When Gov. Jerry Brown's landmark overhaul of school finance – aimed at shifting more money into educating poor and English-learner students – was making its way through the Legislature this year, a big issue was whether the extra funds should go to school districts or the schools with large concentrations of the targeted kids.
Advocates for the extra spending feared that if it went to the districts, it could be siphoned off into higher teacher salaries or other broad forms of spending rather than devoted to the students who needed extra academic attention to catch up with their more affluent classmates.
Ultimately, in a win for the education establishment, the billions of extra dollars were allocated to districts, but the State Board of Education was given rule-making authority to ensure that the funds would be properly concentrated and their results monitored transparently.
That had the effect of shifting the high-stakes battle for control of the money to the board, which is appointed by the governor, but advocates for the poor kids, including the American Civil Liberties Union and some Latino rights groups, concluded that the legislation itself contained too many potential loopholes.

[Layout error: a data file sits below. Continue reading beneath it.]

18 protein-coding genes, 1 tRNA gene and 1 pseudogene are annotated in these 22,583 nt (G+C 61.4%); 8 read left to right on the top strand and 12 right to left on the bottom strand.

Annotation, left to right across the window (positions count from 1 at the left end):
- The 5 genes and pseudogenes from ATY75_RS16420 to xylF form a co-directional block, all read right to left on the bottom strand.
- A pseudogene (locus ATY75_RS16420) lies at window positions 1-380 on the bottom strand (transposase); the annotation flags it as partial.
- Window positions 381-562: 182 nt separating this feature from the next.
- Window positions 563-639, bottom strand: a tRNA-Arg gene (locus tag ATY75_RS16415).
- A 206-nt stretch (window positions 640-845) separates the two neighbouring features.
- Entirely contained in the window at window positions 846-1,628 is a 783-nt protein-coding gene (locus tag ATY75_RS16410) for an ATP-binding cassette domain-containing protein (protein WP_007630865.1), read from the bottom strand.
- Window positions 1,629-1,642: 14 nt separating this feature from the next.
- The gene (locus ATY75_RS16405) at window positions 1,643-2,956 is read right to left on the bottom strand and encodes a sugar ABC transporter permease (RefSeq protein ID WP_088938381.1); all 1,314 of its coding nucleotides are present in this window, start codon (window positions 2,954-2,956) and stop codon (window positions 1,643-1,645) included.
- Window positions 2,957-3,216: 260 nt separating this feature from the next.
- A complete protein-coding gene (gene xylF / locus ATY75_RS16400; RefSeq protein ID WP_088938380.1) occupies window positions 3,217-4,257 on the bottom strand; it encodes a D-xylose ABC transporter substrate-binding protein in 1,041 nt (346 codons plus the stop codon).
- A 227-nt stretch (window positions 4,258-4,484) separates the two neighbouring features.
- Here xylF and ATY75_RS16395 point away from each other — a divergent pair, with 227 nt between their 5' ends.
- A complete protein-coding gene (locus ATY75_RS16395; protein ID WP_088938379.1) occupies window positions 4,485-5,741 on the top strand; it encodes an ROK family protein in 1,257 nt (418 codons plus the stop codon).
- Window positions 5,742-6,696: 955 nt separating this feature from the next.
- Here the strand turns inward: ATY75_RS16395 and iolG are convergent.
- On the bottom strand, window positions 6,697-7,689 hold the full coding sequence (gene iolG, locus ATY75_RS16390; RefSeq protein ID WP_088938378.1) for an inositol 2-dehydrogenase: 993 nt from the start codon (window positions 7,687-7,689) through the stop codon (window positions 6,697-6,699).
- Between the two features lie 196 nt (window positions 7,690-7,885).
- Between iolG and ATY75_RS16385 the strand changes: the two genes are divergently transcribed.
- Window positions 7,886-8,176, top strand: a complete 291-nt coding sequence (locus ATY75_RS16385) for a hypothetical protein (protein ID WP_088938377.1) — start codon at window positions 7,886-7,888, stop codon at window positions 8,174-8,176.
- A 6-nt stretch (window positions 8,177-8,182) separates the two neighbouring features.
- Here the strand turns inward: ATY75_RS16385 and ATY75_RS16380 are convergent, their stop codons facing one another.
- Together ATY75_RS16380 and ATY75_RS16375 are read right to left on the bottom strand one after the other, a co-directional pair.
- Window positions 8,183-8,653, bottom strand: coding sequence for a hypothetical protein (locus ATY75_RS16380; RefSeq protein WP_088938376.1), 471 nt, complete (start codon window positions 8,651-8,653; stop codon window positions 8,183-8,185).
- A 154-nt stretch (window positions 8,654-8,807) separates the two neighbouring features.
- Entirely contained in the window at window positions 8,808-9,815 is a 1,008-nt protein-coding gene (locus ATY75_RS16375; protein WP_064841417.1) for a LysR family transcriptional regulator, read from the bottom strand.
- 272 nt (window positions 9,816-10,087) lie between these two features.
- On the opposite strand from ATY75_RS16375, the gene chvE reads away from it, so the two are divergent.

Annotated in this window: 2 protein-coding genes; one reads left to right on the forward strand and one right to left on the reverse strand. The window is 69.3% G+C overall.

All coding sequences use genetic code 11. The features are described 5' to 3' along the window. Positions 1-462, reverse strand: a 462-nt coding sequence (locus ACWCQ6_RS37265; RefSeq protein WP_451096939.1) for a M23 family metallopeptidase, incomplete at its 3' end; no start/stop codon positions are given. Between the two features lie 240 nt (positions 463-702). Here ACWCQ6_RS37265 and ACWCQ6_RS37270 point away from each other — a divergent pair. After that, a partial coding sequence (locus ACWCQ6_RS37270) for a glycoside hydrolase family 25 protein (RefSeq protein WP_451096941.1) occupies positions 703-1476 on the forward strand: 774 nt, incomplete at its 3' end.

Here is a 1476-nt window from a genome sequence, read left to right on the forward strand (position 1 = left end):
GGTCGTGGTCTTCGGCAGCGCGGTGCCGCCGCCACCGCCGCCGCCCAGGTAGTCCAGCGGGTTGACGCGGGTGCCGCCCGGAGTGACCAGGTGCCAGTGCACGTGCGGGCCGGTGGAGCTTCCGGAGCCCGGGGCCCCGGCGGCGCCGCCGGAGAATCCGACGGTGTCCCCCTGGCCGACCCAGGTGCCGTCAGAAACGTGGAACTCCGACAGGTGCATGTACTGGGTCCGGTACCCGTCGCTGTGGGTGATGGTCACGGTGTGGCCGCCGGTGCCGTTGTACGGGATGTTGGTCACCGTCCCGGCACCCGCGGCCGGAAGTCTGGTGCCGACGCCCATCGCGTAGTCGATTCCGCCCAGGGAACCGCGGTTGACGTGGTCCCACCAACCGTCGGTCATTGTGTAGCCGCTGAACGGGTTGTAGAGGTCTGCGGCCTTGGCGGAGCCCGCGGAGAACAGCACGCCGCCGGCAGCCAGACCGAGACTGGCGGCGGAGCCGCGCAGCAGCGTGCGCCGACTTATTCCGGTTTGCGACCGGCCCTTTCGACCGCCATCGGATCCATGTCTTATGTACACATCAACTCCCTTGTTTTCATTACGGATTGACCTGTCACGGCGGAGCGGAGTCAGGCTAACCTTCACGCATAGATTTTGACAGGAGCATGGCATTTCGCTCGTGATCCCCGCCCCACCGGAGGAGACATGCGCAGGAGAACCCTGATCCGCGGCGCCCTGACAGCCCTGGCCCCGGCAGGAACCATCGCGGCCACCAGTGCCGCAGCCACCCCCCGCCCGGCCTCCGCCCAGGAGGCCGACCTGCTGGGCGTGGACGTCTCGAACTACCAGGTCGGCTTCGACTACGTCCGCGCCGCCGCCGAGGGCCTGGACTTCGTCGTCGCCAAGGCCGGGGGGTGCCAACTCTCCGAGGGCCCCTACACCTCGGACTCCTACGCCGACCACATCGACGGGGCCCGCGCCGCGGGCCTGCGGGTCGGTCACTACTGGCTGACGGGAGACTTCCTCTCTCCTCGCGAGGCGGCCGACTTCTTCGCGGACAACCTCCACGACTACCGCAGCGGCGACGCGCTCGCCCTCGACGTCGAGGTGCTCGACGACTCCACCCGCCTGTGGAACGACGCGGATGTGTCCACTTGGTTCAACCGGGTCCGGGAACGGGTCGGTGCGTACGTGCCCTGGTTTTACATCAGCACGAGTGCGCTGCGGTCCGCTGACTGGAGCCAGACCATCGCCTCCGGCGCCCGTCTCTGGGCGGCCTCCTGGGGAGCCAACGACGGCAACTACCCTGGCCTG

Sen. Alex Padilla, D-Los Angeles, is carrying a new measure, Senate Bill 344, to tighten up the school finance law's implementation, more precisely defining which students would be served and requiring more parental participation in spending the extra money. And its appearance this month has touched off a renewal of the political catfight that seemingly was resolved just a couple of months ago.
The bill is pending in the Assembly Appropriations Committee. This week, a powerful coalition of school organizations, including the California School Boards Association and the California Teachers Association, sent a toughly worded letter to the committee's chairman, Los Angeles Democrat Mike Gatto, seeking the measure's rejection.
The coalition complained that SB 344 would undercut the rule-making process now underway in the Board of Education and "diminishes district flexibility to target funds to critically needed programs." Thus, with the legislative session drawing to a close, school finance has re-emerged as a pithy issue with delicate political ramifications, such as driving a wedge between Democratic members of the Legislature's Latino caucus from the teachers union that is a major source of campaign funds for Democratic politicians.
The latter include Padilla himself, who wants to run for secretary of state next year and would need union support.
Intense negotiations are underway among the disparate groups, but whether they bear fruit is uncertain. And if nothing happens, the battle will shift to the Board of Education again.